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Deadly tornado rips through Joplin MO, deaths and damage

Picture above shows the damage to St. John’s Regional Medical Center in Joplin, Mo., after it was hit by a tornado on Sunday

A tornado steamrolled across Joplin, Mo., Sunday night, directly hitting a hospital and causing many deaths, according to various reports.

The city, which took a direct hit from the tornado, according to the reports, was left isolated in the destruction, with telephone connections largely cut off.

“The power lines have gone down – we can’t reach anyone there,” said Bill Davis, a meteorologist at the Springfield office of the National Weather Service. He said any assessment of exactly how strong the tornado was will have to wait until tomorrow, when experts drive to Joplin, but he said that on a scale from 1 to 10, the tornado looked to be “on the 8-9 level.”

The News-Leader of Springfield quoted Ryan Nicholls, the head of the local emergency management office, as confirming that there were 24 fatalities. The number of injuries was unknown, the newspaper said. But in a separate call to the office, officials said they were still trying to determine how many fatalities there were.

The storm blew out the windows of St. John’s Regional Medical Center, a large structure on the city’s south side, and swathes of its walls were ripped off.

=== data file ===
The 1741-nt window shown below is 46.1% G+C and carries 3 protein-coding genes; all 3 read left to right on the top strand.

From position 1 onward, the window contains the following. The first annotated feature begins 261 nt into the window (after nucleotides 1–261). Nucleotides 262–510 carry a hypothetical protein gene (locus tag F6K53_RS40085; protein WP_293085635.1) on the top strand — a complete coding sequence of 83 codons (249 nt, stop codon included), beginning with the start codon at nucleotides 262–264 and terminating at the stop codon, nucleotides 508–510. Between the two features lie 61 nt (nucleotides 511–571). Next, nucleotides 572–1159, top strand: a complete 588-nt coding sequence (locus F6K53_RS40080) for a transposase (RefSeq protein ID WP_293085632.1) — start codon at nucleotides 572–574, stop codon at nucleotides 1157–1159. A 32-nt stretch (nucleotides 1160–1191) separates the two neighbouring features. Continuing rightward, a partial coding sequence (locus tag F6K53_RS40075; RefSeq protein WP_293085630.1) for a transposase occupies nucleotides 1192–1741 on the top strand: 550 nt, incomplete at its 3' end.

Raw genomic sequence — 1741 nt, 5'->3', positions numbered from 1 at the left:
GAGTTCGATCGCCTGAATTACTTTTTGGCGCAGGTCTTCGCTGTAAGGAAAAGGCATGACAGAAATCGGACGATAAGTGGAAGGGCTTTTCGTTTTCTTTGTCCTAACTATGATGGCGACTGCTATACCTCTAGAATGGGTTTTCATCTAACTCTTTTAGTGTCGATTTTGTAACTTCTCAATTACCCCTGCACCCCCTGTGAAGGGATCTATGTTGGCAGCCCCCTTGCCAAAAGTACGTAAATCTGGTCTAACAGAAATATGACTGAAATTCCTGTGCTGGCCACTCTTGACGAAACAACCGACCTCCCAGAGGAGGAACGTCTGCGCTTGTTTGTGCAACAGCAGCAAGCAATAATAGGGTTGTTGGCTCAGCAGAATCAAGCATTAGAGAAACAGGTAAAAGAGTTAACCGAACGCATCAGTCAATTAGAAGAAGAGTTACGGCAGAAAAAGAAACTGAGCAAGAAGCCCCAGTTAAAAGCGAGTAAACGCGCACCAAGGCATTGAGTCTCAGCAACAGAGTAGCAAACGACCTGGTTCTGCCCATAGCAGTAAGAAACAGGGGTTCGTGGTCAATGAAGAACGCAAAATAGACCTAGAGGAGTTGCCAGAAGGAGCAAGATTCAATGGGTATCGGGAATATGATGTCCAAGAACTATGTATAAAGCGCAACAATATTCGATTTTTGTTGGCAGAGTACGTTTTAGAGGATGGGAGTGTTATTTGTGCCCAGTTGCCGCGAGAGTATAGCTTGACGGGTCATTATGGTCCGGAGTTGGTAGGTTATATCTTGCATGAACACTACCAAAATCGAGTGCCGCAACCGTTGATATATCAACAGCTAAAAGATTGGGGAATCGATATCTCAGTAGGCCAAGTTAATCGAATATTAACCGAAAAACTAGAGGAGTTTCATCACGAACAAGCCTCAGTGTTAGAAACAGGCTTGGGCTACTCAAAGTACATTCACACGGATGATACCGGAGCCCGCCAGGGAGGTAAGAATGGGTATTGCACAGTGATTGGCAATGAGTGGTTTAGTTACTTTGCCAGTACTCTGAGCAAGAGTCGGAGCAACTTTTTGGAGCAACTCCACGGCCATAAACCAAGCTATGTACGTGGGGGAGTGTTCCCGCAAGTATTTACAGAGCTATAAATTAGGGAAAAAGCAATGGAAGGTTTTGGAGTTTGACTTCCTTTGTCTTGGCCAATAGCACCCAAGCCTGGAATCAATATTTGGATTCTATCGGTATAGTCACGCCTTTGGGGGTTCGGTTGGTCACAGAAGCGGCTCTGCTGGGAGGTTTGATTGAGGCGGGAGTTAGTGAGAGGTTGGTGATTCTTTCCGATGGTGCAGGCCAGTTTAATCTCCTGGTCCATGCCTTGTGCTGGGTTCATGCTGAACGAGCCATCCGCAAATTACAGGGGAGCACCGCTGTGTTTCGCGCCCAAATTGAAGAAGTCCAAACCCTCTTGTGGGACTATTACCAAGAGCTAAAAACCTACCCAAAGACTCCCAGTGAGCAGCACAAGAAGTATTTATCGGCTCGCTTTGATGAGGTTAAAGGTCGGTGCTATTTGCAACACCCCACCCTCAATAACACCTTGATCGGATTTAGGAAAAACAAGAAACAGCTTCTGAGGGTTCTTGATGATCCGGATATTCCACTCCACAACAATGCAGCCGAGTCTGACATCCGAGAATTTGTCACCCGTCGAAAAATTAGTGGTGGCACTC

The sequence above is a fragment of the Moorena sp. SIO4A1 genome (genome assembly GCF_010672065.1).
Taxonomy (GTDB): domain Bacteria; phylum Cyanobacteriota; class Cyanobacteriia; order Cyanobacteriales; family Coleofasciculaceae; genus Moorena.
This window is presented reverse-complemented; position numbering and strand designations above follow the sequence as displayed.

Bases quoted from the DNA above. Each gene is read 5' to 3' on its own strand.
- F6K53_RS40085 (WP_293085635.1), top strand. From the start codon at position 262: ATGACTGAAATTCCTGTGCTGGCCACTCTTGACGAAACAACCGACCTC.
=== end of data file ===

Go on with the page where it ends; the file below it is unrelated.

One Joplin resident, Donald Davis, described to the News-Leader driving through the city, saying that Joplin High School had its windows broken out and part of the roof missing. A church across the street was demolished, he said.

He also described damage to a grocery store, and a large building, the Hampshire Terrace Apartments.

“They’re flattened,” Mr. Davis said. “You just can’t believe it. There must have been 150 units. One lady had a bathrobe around her. Others just had blankets around them.”

Mr. Davis of the National Weather Service said there was a tornado in May 2008 near Joplin that “very much looked like this supercell,” it but missed the city. Still, that tornado, he said, had more than a dozen fatalities.

Check back for updates, photos and videos

Post from The New York Times
Published: May 22, 2011

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